October 7, 2016 (JUBA) - Four homes for South Sudanese former ministers and senior ex-intelligence officials who turned critics of President Salva Kiir have been raided and locked in the national capital, Juba, sources have said.
Targeted are homes to Mac Paul Kuol, former SPLA Military Intelligence (MI) director, Majak Agoot, former deputy minister of Defense and head of National Security Services (NSS) before South Sudan’s independence from Sudan in 2011, Rebecca Nyandeng de Mabior, widow to late John Garang, founder of the ruling party, SPLM, and Oyay Deng Ajak, former minister for National Security, who was also chief of general staff for the South Sudanese army (SPLA).
The raid which occurred on Thursday was allegedly carried out by the National Security Services (NSS), a government unit that searches, confiscates or detains people without court warrants.
Majak, who has been criticising rival leaders in South Sudan and advocates for temporary administration without President Salva Kiir and opposition leader, Riek Machar, confirmed the raid on his Juba house in a social media post on Thursday.
He accused President Kiir’s government of allegedly copying from the neighbouring Sudanese government such actions which terrorize people.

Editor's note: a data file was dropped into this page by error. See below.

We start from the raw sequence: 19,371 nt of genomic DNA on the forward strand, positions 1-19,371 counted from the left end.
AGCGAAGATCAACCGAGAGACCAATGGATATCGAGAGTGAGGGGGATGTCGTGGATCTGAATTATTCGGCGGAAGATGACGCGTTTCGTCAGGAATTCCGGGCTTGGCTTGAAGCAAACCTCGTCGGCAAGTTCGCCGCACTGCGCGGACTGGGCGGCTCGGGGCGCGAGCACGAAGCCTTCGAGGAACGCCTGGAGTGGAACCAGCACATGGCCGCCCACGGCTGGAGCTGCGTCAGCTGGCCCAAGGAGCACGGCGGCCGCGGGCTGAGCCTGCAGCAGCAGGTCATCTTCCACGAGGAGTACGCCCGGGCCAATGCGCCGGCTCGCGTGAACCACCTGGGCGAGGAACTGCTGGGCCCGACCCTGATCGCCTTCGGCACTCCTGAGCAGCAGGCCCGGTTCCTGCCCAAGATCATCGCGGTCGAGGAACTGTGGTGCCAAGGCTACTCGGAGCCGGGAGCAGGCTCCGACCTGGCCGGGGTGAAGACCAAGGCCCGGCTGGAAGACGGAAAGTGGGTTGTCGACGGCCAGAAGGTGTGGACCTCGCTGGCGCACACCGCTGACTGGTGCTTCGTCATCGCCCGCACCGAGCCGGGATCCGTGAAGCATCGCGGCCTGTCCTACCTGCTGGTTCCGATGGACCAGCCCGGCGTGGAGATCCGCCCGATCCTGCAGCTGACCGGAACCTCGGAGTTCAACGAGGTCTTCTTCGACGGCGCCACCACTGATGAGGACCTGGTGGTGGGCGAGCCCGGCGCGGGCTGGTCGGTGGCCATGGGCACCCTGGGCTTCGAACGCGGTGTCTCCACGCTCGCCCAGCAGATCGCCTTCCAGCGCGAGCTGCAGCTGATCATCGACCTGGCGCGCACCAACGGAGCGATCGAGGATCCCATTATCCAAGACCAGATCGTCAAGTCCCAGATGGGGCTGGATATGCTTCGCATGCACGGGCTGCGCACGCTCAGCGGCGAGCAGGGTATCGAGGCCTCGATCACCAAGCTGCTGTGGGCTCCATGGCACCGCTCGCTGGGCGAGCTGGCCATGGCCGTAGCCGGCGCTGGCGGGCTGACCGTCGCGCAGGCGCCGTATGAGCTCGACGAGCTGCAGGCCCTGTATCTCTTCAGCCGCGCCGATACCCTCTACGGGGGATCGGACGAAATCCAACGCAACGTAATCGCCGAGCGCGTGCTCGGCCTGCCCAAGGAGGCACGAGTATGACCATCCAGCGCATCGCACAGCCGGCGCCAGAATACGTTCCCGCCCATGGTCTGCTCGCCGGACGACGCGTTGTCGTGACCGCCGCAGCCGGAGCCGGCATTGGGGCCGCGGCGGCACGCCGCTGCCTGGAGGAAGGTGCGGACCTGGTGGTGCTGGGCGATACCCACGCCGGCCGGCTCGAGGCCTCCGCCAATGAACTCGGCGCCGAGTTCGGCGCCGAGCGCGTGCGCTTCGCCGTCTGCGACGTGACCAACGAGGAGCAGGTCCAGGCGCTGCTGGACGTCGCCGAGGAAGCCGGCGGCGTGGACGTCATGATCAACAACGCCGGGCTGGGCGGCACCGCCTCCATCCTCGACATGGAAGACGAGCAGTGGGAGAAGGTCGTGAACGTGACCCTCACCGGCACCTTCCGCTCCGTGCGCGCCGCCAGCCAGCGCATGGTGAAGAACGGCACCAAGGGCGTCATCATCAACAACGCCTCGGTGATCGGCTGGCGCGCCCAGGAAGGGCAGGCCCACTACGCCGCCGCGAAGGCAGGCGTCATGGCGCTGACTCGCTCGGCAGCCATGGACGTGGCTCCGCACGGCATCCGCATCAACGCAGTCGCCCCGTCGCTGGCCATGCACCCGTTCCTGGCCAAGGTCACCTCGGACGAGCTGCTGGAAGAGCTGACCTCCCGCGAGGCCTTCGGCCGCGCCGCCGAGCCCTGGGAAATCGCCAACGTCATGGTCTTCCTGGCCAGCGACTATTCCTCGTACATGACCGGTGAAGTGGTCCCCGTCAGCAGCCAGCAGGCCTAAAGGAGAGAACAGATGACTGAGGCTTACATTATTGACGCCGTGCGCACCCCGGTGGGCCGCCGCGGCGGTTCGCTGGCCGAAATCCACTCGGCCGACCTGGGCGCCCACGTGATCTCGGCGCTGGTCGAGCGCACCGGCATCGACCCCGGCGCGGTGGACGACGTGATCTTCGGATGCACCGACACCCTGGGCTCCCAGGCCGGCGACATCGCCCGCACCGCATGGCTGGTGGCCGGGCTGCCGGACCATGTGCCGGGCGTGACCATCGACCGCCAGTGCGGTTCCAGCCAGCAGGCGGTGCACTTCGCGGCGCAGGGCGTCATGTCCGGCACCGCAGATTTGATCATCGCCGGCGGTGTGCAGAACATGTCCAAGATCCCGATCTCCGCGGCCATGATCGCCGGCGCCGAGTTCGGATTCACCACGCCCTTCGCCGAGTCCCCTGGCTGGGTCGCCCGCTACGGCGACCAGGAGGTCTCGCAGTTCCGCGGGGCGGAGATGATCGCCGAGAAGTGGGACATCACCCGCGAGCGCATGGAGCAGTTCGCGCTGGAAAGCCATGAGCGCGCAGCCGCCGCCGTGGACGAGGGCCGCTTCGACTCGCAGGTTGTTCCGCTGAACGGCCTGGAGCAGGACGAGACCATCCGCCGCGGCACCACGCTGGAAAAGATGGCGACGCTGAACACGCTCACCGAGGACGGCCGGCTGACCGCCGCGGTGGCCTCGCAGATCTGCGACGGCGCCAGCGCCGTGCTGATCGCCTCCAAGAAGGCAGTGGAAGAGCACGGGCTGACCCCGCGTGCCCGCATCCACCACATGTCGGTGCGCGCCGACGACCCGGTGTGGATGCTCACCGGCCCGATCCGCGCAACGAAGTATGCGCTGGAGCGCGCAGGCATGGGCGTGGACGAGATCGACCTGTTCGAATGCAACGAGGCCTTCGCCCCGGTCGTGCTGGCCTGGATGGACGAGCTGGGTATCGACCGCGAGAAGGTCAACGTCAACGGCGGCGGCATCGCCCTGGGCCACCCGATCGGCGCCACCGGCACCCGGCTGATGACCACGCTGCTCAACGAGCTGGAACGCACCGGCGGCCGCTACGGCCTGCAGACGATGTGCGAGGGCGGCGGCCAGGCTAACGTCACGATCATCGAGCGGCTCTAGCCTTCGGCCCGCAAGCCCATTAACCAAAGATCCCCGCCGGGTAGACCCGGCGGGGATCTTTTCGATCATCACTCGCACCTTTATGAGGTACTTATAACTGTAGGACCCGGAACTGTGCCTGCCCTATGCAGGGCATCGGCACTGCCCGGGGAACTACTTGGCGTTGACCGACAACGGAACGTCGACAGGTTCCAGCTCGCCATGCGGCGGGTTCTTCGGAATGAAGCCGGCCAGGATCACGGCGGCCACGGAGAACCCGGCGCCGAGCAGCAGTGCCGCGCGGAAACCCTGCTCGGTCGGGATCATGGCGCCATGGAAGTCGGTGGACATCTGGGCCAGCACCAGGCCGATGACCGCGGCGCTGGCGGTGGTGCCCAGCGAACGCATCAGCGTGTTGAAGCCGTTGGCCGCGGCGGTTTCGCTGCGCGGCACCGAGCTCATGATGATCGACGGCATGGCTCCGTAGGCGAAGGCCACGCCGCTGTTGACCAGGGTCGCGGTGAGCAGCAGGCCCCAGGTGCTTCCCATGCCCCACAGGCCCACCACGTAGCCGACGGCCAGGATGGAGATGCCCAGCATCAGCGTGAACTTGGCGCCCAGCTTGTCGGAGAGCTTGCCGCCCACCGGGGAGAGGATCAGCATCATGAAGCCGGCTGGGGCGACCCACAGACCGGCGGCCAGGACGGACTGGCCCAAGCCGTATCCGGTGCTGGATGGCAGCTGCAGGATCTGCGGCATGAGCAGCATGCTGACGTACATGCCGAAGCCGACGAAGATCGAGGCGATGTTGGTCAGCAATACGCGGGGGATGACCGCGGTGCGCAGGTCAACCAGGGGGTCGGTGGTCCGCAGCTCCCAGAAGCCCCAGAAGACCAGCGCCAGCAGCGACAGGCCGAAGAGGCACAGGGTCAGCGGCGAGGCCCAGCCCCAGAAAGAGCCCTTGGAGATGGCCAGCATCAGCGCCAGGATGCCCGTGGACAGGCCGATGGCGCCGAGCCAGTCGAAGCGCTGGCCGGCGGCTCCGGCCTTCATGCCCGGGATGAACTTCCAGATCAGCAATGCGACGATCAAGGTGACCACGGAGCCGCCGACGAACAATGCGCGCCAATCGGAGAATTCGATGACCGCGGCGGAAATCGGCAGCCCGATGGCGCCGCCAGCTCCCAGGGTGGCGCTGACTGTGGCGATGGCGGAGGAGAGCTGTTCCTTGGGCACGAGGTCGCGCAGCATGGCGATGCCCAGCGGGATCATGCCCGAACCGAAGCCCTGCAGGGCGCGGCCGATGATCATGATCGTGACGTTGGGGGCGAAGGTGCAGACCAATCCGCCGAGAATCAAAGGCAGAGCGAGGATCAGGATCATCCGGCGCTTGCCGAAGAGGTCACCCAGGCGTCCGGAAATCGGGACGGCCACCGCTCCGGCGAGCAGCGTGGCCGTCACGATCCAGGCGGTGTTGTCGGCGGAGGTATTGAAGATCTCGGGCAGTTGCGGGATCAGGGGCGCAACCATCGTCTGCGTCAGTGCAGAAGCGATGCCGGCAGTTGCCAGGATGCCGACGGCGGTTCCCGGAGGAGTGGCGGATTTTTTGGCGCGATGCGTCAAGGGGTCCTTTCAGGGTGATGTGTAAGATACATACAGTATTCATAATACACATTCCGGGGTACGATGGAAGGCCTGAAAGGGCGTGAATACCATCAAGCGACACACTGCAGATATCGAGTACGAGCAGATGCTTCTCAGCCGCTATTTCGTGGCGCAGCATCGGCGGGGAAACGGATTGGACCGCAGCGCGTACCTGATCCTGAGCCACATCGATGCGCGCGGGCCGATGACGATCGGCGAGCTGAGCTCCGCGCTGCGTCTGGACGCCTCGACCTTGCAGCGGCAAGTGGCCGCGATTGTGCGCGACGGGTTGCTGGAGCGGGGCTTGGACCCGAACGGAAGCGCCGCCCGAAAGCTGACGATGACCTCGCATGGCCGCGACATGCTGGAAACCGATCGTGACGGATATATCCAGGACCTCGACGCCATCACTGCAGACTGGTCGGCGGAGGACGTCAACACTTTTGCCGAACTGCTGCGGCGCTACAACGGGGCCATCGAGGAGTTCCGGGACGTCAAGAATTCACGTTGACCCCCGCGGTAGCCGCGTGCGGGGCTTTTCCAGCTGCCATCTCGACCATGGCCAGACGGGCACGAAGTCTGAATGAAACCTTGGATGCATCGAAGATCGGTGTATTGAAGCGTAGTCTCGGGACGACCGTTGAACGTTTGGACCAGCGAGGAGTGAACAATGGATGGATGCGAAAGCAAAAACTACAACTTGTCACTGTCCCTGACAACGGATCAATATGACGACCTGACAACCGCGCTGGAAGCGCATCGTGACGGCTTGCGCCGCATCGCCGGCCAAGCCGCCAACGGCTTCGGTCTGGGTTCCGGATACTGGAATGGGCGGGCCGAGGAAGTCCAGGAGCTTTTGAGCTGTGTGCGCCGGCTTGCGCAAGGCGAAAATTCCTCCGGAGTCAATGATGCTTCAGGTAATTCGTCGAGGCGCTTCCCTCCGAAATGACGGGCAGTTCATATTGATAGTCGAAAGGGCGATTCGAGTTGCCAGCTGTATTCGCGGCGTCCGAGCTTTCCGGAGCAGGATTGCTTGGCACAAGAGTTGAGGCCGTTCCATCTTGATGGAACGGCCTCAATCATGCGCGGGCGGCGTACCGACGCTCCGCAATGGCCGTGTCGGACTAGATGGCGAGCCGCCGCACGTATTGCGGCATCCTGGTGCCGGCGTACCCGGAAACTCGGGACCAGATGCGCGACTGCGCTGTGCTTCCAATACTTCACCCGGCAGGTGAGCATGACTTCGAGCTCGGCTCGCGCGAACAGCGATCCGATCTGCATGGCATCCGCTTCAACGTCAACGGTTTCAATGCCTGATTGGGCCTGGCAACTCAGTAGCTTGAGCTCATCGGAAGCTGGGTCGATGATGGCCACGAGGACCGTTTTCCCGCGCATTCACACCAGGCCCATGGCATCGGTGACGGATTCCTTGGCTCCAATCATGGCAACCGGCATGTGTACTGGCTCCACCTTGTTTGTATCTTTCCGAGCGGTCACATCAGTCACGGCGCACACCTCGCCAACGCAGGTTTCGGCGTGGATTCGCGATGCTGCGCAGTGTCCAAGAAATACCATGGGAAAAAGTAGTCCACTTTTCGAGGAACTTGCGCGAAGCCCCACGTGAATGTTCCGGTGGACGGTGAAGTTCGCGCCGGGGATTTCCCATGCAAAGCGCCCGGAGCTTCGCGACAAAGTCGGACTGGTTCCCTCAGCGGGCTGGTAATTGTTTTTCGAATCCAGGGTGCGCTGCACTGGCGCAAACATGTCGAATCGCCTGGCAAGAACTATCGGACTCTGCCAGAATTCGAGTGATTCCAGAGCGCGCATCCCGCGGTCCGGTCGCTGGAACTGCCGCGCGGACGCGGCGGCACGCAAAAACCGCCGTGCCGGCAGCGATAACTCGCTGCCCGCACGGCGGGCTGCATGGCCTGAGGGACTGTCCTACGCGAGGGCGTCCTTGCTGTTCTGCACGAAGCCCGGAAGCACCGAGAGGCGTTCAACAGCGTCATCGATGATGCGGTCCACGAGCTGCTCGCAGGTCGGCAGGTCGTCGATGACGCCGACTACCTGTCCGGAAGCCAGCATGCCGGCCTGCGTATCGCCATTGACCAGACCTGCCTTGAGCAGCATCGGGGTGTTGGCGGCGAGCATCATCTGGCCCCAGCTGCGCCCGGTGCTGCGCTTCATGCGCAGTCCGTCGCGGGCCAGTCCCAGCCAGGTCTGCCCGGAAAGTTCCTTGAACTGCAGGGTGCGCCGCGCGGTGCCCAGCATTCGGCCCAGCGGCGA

“Copycatting Khartoum - the NSS has broken into my Juba family home; terrorizing the occupants; confiscating documents, and locking it up," he wrote on Twitter, attracting critical comments from his followers.
By "copycatting Khartoum" the former spy chief, who was deputy to security chief in Khartoum, was referring to notorious Sudanese NSS that targeted assets and families of dissident politicians.
Sources told Sudan Tribune that some family members have been arrested, others beaten up and ordered to leave the compounds of the former SPLM senior officials.
Majak and Oyai were arrested at the onset of the conflict in December 2013 but Nyandeng, who is also critical of President Kiir’s administration, joined the former detainees as nonviolent group during the two years of war between president Kiir’s soldiers and those loyal to his former deputy, Machar.
Ex-military intelligence chief, Mac Paul, was dismissed in May 2014, a month after dismissing as false, government’s account of an alleged coup plot by Machar and others which was made the cause that triggered the violence on 15 December 2013.
Majak said in his Twitter message that Mac’s home, who like Majak, is from Dinka Bor or Twic county, home county of the former leader, John Garang, was also raided.
“Gen. Mac Paul’s home has also been vandalized - a rogue measure of bad taste which is beneath the esteem & standards of the rule of law," former deputy minister of defense wrote.
Government officials contacted by Sudan Tribune for comment declined, treating the issue as "sensitive."
But critics of the government described the move as "deposition" and desperate attempt to intimidate opponents of the government. Government supporters, however, praised the move as necessary to punish "traitors."